NEWS29 August 2017

Consumers prefer brands that use faces in imagery

Behavioural economics FMCG News North America

US – Consumers are more likely to favour brands that use faces in their branding because they have a fundamental need to form and sustain relationships, according to a new study.

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The paper, Seeing faces: The role of brand visual processing and social connection in brand liking, revealed that, through visuals, brands can ‘fill a void for consumers experiencing a lack of social connection'. 

Four studies demonstrated various facets of this, revealing that seeing faces related to greater brand liking, even across races (to support the idea that processing fluency and not ethnic self-referencing is behind the effect). Eye-tracking data demonstrated that fluency correlates with distinct patterns of attention, and a study using actual brand stimuli showed that effects are robust and extend beyond advertisements (the other studies used fictitious names and slogans to accompany mock ads).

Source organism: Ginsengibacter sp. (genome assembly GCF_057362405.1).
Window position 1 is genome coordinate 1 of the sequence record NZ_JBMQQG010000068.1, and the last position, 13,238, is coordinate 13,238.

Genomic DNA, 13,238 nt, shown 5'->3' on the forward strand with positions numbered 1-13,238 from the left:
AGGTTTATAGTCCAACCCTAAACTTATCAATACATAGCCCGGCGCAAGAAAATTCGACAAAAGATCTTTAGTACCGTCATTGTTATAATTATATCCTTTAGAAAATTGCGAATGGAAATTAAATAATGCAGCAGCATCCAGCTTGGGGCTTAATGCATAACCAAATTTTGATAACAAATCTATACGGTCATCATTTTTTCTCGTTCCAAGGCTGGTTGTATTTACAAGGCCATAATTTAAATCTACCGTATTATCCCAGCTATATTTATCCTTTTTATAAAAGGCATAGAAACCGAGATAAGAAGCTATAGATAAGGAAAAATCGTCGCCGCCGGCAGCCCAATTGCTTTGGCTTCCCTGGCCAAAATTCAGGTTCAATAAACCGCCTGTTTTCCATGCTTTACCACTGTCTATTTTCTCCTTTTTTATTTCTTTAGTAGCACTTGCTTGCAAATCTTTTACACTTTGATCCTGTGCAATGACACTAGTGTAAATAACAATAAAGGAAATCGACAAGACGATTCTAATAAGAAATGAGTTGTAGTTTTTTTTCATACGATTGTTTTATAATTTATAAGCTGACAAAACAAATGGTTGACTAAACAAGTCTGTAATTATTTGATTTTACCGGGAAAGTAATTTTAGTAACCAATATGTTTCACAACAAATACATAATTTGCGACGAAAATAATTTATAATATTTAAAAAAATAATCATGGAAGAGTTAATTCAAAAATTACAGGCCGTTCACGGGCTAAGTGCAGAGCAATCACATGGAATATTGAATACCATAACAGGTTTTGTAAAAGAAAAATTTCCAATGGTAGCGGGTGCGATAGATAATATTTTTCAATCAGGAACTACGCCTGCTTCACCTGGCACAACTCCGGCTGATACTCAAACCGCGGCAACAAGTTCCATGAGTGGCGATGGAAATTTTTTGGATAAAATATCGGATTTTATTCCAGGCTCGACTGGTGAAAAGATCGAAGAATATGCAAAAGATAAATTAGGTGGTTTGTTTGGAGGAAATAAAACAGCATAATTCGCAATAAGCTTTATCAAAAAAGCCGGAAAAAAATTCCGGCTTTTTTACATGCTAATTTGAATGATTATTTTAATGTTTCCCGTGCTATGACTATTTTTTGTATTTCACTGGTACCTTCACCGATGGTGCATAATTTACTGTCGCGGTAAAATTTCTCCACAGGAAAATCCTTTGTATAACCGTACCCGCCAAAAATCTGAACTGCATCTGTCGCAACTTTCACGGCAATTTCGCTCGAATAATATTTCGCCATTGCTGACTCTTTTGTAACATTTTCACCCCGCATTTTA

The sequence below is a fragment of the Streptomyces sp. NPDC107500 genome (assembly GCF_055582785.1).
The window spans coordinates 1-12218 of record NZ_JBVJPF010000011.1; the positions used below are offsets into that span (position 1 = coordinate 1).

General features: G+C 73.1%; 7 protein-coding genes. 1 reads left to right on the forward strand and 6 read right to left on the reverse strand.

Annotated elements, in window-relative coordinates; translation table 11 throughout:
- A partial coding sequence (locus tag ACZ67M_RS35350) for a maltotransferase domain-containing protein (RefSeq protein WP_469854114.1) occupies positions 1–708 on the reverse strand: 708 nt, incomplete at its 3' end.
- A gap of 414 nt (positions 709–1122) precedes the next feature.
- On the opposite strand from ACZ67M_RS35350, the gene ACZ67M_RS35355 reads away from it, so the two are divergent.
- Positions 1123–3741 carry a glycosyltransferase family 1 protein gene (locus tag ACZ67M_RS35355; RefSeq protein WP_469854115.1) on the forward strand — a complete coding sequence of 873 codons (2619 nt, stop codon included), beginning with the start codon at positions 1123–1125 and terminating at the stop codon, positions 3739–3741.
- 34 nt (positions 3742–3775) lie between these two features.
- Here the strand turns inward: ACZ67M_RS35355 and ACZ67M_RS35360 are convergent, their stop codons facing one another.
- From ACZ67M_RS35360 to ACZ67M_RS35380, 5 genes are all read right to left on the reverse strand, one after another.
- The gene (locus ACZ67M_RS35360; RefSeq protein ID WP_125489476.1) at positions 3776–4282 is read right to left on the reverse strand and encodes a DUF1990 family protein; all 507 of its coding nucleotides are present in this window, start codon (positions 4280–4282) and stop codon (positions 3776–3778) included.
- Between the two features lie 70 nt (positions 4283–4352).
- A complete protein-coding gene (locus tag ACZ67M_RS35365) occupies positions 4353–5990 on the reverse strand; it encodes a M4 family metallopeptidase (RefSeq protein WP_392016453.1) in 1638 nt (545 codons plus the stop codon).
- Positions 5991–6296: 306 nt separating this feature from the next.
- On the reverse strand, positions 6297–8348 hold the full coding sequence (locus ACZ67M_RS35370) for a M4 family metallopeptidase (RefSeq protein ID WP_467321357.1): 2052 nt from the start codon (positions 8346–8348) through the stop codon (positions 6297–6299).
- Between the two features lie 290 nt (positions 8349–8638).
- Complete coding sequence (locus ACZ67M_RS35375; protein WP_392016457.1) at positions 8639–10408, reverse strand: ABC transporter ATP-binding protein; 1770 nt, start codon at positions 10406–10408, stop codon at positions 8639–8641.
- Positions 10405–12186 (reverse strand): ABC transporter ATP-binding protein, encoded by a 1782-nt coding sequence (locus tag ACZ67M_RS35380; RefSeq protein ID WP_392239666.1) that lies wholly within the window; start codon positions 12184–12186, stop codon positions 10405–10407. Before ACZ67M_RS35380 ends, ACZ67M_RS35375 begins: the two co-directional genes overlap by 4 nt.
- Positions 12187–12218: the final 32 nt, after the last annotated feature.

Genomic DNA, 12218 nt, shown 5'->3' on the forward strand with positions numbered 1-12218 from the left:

"The findings show that communicating brand names in conjunction with visuals seen by consumers as human faces can increase brand liking," the paper read.

It was also found that lonely individuals are more likely to find faces in visuals because of an increased desire for social connection. As well as the positive effect on brand likeability of seeing a face in a brand’s visuals, there was a link between high rates of loneliness, the tendency to imagine a face in a non-face drawing and their likeability of a brand.